Fans love NRBQ for the surprises and the skill, but mostly because they make you feel young. That’s a uniquely impressive feat for a band that formed in 1967 and features fresh ingredients whenever they play, like tonight at the Ale House.
“I’m not able to understand how you can repeat yourself, how a band can repeat itself,” said Terry Adams — NRBQ founder, keyboardist, concept factory and only remaining original member — from his home near Northampton, Mass. “It always has to be fresh.
“We work on things constantly; every time we play, there’s new songs. We’re a constant work in progress, on the road, in the studio, on the phone or in our heads.”
NRBQ is Adams’ life’s work — more like mission or obsession. “Basically I haven’t slept since I started NRBQ,” he said. “In the middle of the night, even when I don’t want to, something will come to me so I have to get up and write it down.
“It takes a real special kind of musician to play in NRBQ, and it’s not easy. They have to be open-minded and know it’s a special thing. They have to be open-minded in the spiritual sense to what music is and what it can do and what is it saying. ‘What are the motives? Why are we musicians? What attracts us to the music we do like?’ ”
Filling a slot
These questions arose around the practical necessity of replacing bassist Pete Donnelly last September with Casey McDonough, like NRBQ guitarist Scott Ligon, a Chicagoan. Adams proclaimed Donnelly, busy with the reactivated Figgs and leading two other bands, “an honorary member and a great friend.” And he explained how McDonough fits in NRBQ since his first show in September at the Narrows Center for the Arts in Fall River, Mass. “He and [drummer] Conrad [Choucroun, from Austin, Texas] are so great together, and they have the exact same [rhythmic] feel that I do,” Adams said, adding how well McDonough’s high voice harmonizes with Ligon’s.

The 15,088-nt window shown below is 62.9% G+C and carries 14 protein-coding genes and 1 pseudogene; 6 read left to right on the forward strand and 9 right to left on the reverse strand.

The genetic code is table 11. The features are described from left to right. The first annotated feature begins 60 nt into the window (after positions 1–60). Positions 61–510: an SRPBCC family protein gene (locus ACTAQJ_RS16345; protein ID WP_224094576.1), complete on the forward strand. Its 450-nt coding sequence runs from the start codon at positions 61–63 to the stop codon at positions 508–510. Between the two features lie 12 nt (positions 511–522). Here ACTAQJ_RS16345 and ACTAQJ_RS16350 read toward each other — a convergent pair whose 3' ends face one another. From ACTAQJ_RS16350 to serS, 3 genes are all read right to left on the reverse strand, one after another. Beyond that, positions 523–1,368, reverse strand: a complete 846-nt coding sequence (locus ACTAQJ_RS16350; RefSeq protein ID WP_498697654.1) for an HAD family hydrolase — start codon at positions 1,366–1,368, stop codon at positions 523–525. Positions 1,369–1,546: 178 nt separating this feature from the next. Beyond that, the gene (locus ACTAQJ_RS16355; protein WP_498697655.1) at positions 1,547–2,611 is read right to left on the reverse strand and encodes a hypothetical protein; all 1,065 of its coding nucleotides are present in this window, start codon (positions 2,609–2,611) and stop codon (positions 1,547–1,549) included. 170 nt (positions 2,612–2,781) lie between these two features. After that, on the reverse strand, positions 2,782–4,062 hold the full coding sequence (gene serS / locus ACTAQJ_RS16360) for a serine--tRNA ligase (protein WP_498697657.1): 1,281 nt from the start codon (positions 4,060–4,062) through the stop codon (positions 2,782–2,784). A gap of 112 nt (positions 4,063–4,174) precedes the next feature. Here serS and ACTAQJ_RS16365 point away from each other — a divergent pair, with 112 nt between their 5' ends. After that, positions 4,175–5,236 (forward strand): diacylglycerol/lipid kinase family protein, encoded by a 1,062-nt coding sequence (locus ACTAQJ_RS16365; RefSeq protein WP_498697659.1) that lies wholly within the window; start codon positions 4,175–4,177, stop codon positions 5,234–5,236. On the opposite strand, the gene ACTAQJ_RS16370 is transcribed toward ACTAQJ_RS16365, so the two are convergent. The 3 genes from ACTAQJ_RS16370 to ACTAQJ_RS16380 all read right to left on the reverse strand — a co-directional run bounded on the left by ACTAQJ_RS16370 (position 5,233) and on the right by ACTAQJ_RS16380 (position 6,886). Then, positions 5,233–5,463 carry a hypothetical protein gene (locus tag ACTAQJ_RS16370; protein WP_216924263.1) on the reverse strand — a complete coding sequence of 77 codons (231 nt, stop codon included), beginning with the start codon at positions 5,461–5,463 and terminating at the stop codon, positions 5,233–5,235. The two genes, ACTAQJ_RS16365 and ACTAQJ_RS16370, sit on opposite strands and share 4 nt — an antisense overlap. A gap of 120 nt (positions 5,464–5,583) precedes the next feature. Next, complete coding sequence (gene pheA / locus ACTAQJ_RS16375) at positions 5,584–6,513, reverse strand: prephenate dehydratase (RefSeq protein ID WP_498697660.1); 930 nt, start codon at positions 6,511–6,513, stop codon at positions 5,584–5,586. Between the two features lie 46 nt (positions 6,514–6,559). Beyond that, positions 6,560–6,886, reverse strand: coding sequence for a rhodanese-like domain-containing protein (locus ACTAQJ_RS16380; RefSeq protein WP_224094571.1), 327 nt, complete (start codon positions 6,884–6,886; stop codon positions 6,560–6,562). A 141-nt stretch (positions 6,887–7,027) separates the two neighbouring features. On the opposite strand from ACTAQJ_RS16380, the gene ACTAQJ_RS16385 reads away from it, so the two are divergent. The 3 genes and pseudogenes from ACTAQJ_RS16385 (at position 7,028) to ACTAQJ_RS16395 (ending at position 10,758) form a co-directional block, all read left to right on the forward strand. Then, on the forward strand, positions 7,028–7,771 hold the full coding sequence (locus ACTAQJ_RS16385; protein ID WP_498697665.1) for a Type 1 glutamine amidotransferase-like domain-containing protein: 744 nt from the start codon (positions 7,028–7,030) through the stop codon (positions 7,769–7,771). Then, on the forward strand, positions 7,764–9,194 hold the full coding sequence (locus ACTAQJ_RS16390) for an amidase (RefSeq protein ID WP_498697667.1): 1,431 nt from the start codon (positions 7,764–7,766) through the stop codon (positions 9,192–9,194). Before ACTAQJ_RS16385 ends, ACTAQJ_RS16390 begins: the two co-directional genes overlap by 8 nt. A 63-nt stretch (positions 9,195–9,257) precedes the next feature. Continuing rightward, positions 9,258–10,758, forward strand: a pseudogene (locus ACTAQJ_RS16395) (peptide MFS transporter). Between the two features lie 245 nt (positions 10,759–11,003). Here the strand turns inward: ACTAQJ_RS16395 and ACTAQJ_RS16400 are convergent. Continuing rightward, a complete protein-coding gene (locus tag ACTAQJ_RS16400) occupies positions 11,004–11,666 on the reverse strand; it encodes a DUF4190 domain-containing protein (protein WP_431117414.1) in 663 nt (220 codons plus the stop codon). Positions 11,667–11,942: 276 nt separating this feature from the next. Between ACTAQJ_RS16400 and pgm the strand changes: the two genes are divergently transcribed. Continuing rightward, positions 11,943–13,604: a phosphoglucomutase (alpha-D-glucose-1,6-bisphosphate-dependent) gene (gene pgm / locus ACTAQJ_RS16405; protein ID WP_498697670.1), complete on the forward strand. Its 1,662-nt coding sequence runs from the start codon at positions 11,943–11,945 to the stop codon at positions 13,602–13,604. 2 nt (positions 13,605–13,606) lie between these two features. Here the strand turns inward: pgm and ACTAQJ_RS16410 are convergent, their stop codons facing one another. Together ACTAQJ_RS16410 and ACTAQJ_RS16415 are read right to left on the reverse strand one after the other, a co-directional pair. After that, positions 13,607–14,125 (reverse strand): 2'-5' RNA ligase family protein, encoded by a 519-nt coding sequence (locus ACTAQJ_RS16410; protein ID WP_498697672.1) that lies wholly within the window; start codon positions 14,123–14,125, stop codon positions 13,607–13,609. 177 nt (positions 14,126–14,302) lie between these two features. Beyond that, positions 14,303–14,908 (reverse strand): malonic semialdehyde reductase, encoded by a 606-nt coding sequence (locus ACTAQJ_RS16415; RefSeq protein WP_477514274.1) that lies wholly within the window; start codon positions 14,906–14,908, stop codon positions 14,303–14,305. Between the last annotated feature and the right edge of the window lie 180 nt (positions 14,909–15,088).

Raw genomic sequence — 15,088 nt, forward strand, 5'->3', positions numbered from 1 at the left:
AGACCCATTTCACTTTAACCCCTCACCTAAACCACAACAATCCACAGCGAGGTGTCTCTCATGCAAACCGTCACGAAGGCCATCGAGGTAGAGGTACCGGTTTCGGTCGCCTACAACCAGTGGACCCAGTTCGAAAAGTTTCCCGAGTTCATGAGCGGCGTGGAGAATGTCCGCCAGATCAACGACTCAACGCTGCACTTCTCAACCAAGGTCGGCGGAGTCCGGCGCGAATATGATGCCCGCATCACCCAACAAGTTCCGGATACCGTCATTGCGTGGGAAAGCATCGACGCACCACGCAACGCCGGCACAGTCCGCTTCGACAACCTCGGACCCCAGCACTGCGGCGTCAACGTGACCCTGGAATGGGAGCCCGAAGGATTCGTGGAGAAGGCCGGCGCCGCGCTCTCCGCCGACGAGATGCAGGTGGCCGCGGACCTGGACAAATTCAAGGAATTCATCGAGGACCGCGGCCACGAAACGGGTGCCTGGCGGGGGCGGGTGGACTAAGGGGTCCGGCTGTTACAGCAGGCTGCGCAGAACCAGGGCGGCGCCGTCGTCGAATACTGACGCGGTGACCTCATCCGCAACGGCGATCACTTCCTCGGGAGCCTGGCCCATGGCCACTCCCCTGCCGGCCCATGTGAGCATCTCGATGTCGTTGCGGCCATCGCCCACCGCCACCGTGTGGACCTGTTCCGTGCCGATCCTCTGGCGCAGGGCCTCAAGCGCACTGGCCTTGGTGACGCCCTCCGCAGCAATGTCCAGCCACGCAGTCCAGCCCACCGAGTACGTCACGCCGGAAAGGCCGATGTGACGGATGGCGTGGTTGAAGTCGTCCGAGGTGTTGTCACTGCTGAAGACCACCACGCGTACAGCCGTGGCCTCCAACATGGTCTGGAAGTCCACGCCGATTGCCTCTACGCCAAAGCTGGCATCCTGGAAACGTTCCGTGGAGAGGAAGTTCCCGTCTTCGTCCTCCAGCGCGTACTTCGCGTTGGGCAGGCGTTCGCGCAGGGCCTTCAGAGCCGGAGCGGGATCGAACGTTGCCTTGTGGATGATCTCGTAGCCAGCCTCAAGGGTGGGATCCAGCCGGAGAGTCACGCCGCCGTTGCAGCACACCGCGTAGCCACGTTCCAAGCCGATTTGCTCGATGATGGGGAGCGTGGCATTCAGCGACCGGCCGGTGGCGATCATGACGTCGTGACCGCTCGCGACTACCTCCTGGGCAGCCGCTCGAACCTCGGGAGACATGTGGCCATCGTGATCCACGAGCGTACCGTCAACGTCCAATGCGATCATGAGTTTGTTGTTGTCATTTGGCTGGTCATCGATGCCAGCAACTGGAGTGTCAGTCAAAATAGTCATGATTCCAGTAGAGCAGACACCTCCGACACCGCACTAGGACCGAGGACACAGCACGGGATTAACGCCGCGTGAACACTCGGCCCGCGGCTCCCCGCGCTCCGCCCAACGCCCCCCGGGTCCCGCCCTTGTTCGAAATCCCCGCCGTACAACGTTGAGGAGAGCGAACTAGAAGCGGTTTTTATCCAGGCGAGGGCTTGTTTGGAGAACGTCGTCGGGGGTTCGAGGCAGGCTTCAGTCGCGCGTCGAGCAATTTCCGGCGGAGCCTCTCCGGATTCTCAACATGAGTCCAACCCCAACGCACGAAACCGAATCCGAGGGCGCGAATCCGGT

“You know when things are moving good and you don’t even notice stuff; that means its good,” said Adams. “When you don’t even have to think about it, it’s locked right in.”
Adams said NRBQ is recording between gigs. “We have some really good things now and I think we’re about to wrap it up.”
In addition to a new NRBQ studio album, Adams plans to release Thelonious Monk songs that NRBQ and guests recorded last year in Vermont, first live in Burlington then in a Brattleboro studio. So far, only a 45 RPM 7-inch single of those sessions has emerged, Monk’s “Hornin’ In” on one side, “Everybody Say Yeah!” on the other. (Full disclosure: My multi-instrumentalist brother Jim Hoke played on both the live and studio Monk sessions last year. Adams said, “Jim plays so great on ‘Hornin’ In.’ I couldn’t ask for a better player on that.” You can read more at www.nippertown.com.)
Adams loves 45 singles, despite a near-death experience with one, hitchhiking on the Taconic State Parkway from a Greenwich Village record store back to Saugerties.
“I had bought a single,” Adams recalled, “and I stuck it between my belly and my pants under my shirt.” When a trooper pulled over and asked if Adams had any drugs or weapons, he said, . . .I’ve just got this 45,’ and I reached under my shirt and pulled out my record and I guess I was lucky I didn’t get killed.” The laughing trooper suggested hitchhiking elsewhere.